From the Washington Office

From the Washington Office: The operationalization of MACRA



On April 27, 2016, the Centers for Medicare and Medicaid Services (CMS) released its proposed rule on the Medicare Access and CHIP Reauthorization Act (MACRA). Fellows will remember that the MACRA legislation, passed in April of 2015, permanently repealed the Sustainable Growth Rate (SGR) formula and thus, represents the greatest sea change in Medicare physician payment since the establishment of the RBRVS (Resource-Based Relative Value Scale) in 1992.

In broadest policy terms, the law continues to advance the CMS policy goal of basing payment on quality and value over volume. From a granular perspective, the law combines Medicare’s three current quality programs into one new system. CMS published this 982-page proposed rule after reviewing the comments submitted by ACS and other interested parties in response to its request for information last fall. As I write, staff of the Division of Advocacy and Health Policy are in the process of crafting the ACS response to the proposed rule. Comments were due on June 27, 2016. It is anticipated that CMS will publish the final rule later this year, likely in late October or early November. Accordingly, the following description of the implementation of MACRA is based on the current understanding from the proposed rule, and is likely to change in some respects with the final rule.

Dr. Patrick V. Bailey

Dr. Patrick V. Bailey

CMS has designated the payment program operationalizing the MACRA law as the Quality Payment Program (QPP). The QPP has two tracks, the Merit-based Incentive Payment System (MIPS) and advanced Alternative Payment Models (APMs). For the first several years of the program, it is widely expected that the vast majority of physicians will participate in the QPP via the MIPS track. As such, I will direct the remainder of the text this month to the MIPS program.

MIPS: Merit-Based Incentive Payment System

The Merit-based Incentive Payment System, MIPS, consists of four components. They are: Quality, Resource Use, Advancing Care Information (ACI) and the Clinical Practice Improvement Activities (CPIA). Though the names have changed, Fellows are familiar with the substance of three of the components. For example, the Quality component replaces the Physician Quality Reporting System (PQRS); the Resource Use component replaces the Value-Based Modifier (VBM); and the Advancing Care Information component modifies and replaces the Electronic Health Record Meaningful Use (EHR-MU) program. The fourth component of MIPS is the new Clinical Practice Improvement Activities, which the legislation designates as intended to provide “credit for work to improve practice and facilitates future participation in alternative payment models.”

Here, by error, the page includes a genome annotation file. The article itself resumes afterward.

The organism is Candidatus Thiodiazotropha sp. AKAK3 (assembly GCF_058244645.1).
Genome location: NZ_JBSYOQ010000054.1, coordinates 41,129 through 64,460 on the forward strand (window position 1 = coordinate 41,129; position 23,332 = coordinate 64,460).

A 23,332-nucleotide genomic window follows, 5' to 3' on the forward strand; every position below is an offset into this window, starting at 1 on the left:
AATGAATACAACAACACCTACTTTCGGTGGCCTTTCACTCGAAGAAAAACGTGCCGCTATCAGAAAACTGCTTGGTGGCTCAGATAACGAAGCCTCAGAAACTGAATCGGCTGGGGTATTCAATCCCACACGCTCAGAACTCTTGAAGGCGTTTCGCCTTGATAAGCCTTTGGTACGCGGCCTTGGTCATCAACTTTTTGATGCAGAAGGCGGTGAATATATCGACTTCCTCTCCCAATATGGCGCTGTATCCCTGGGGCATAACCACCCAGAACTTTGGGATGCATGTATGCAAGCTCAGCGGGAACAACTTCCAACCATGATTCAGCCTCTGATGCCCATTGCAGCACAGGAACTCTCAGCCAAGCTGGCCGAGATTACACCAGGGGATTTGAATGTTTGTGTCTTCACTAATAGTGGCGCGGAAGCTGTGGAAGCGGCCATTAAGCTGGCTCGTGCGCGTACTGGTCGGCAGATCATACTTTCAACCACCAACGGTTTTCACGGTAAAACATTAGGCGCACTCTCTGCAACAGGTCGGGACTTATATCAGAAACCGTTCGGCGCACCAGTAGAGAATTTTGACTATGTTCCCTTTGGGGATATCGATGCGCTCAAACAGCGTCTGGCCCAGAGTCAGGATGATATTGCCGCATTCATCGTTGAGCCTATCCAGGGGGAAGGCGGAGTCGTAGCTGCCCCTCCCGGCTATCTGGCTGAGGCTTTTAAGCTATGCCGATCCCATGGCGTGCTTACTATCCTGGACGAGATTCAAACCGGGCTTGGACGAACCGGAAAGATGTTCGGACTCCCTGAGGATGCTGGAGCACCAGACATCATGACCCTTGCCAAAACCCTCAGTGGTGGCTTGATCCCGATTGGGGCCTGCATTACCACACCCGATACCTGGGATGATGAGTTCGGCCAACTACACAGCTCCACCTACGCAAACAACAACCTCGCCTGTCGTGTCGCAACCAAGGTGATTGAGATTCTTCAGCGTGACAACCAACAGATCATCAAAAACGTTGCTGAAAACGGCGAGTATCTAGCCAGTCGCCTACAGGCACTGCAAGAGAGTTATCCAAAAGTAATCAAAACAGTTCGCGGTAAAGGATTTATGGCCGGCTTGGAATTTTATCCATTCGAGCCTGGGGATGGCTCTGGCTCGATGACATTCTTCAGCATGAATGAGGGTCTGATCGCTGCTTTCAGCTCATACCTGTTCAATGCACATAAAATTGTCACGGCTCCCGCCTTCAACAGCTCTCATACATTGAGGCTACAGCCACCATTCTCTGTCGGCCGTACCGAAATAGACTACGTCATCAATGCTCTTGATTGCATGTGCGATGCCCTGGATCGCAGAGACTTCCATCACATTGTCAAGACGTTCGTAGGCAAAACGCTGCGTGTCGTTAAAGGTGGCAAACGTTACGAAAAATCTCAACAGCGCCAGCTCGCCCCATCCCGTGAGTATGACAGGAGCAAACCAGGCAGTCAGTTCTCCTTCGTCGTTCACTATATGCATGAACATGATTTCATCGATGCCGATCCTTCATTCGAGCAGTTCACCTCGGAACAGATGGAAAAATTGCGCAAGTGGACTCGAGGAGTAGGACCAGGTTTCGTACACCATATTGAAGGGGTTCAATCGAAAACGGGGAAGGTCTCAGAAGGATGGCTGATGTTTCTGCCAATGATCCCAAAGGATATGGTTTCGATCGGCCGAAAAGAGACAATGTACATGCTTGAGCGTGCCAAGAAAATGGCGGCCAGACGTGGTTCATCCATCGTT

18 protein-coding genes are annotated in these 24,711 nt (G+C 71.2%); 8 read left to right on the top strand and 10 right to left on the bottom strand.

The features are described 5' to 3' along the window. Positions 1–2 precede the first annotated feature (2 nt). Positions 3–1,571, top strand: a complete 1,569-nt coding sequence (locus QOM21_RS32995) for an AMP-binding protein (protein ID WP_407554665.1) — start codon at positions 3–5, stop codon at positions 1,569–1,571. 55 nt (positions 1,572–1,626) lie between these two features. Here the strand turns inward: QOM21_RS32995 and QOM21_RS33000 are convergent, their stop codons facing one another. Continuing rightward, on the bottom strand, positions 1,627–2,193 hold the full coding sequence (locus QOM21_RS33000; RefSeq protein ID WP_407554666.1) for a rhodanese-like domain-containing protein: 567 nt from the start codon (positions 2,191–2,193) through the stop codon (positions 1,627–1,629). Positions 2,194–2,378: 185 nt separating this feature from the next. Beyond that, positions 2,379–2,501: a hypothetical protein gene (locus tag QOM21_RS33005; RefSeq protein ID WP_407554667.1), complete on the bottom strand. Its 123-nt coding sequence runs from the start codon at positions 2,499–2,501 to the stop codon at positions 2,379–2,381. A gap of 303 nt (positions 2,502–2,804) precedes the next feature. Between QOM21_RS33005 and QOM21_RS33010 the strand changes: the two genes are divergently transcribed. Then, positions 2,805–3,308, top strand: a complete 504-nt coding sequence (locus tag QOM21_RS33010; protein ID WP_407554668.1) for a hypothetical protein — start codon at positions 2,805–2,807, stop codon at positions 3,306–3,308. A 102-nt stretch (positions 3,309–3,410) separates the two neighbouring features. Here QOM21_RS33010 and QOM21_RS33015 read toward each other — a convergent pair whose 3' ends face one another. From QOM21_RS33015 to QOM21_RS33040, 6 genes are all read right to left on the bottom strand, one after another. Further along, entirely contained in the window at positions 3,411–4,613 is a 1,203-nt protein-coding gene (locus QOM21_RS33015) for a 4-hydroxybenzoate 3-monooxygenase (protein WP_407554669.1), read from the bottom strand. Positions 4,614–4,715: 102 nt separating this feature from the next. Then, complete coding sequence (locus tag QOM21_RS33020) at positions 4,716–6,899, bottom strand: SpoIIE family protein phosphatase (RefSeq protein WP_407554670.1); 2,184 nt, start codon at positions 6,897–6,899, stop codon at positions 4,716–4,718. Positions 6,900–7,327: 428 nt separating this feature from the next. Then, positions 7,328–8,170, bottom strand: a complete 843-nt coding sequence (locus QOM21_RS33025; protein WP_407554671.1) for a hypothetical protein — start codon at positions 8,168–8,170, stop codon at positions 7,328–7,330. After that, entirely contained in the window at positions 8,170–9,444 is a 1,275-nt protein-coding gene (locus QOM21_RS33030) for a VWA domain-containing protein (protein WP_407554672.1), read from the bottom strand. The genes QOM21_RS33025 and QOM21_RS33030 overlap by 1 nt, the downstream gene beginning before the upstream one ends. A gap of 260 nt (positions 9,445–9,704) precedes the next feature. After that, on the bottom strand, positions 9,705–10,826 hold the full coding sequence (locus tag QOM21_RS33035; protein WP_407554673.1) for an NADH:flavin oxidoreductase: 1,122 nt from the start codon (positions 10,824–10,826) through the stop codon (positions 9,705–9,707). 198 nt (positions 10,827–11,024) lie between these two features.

Composite Performance Score: MIPS participants will be assigned a Composite Performance Score based on their performance in all four components. For 2017, the first year for assessment under the QPP, 50 percent of the score will be based on performance in the Quality component, 10 percent will be based on the Resource Use component, 25 percent will be based on the Advancing Care Information component, and 15 percent will be based on the Clinical Practice Improvement Activities. In future years, there will be a gradual increase in the relative value of the Resource Use component with an equal and accompanying decrease in the value of the Quality component. As proposed, by the third assessment year (2019), the Quality and Resource Use components are expected to each account for 30 percent of the Composite Performance Score.

MIPS Quality Component: Though the Quality component of MIPS replaces the PQRS, CMS is proposing some changes that Fellows will welcome. As opposed to the previous PQRS requirement to report nine measures, the MIPS Quality component requires providers to report only six measures. One of these six must be an “Outcome” measure and another must be a “Cross-cutting” measure. While the reporting threshold for the percentage of patients on which reports will be required is proposed to increase substantially, ACS and other physician groups will be advocating that the required percentage published in the final rule be close to the 50 percent level found in current law.

Resources Use Component: There is also some good news relative to the Resource Use component in that there are NO reporting requirements. CMS will calculate this component from Medicare claims data and base its assessment of individual provider performance on the resource measures currently used for the Value-Based Modifier. Namely, those are the VBM Total per Capita Cost measure and the VBM Medicare Spending per Beneficiary measure. In addition, CMS will also be taking into account measures that specifically focus on episodes of care, something for which the College has previously advocated. Beginning in 2018, CMS plans to also take into consideration factors of patient condition and patient relation in order to address physician concerns about risk adjustment and attribution.

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